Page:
Jain (he/him pronouns) is a 31-year-old with a compelling personal and professional story. He beat cancer, attended a Title 1 Elementary School and later went on to earn two bachelor’s degrees and one master’s degree. He has worked in the public, private and non-profit sectors, and served in the Obama/Biden White House and two federal agencies — the Department of Housing and Urban Development and the Department of Health and Human Services. Jain also served as the Director of Outreach for now-President Biden’s Cancer Moonshot.

With what will be a completely vacant Governor’s seat for the first time in a decade, Jain has two main objectives. The first is to make Maryland’s state government more representative, transparent and accountable by focusing on Inclusion, Banning Corruption and ensuring Equal Access. The second is to take a comprehensive approach to solving Maryland’s issues by focusing on a “Relief, Recovery and Reform” agenda. To learn more, visit JainForGovernor.com.



Council At-Large Fundraising History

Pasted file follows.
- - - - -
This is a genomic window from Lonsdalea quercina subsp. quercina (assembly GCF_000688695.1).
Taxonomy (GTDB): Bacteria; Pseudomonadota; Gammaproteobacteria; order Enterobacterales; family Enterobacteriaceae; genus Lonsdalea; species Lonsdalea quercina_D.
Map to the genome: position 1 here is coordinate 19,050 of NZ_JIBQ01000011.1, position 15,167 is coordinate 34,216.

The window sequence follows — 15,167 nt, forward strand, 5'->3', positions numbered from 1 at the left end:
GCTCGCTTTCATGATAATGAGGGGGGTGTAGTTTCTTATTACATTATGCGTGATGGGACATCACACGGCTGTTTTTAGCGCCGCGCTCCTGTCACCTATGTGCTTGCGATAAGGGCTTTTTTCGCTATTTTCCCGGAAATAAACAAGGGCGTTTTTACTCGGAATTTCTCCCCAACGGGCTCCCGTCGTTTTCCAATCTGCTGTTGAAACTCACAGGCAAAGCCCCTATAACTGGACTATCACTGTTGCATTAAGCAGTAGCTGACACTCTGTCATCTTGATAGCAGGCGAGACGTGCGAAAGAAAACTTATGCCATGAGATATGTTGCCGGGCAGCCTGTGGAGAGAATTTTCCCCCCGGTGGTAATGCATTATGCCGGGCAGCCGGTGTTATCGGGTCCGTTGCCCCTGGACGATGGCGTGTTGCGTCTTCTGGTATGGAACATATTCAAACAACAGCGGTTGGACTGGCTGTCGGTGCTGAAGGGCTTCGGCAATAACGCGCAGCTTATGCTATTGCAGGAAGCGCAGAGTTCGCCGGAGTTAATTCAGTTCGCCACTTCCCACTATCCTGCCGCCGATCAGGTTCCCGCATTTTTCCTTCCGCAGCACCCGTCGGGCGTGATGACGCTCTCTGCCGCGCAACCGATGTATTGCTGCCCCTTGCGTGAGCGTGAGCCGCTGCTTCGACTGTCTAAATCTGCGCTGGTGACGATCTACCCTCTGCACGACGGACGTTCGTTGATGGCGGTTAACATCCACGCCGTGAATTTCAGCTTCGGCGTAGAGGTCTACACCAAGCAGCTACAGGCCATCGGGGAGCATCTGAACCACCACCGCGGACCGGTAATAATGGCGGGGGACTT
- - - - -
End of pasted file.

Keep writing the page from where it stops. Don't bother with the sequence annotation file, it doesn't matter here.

By Adam Pagnucco.

Last week, we wrote about fundraising in the Council At-Large race.  Today we put that in perspective.  How do today’s campaigns compare to the campaigns of the past?

There are two big differences between this year’s Council At-Large race and its three predecessors: 2006, 2010 and 2014.  The first is the presence of public financing.  The second is the number of open seats.  In 2006, there was one open seat vacated by Steve Silverman, who ran for County Executive.  In 2010 and 2014, all four incumbents ran again.  This year, there are three at-large vacancies – something that has never happened before.

One thing that all four cycles have in common is the importance of fundraising.  Public financing may have changed the mode by which fundraising occurs, but it did not reduce the centrality of fundraising to the prospect of winning.  Raising a lot of money doesn’t guarantee success, but it’s hard to win without it!

Below is a chart showing fundraising for Council At-Large candidates over the last four cycles.  Candidates shown include incumbents, winners and all others raising at least $150,000.  Contributions to 2018 candidates go through the Pre-Primary 1 report, which was due on May 22.  Incumbency, endorsements by the Washington Post and MCEA and place of finish are also shown.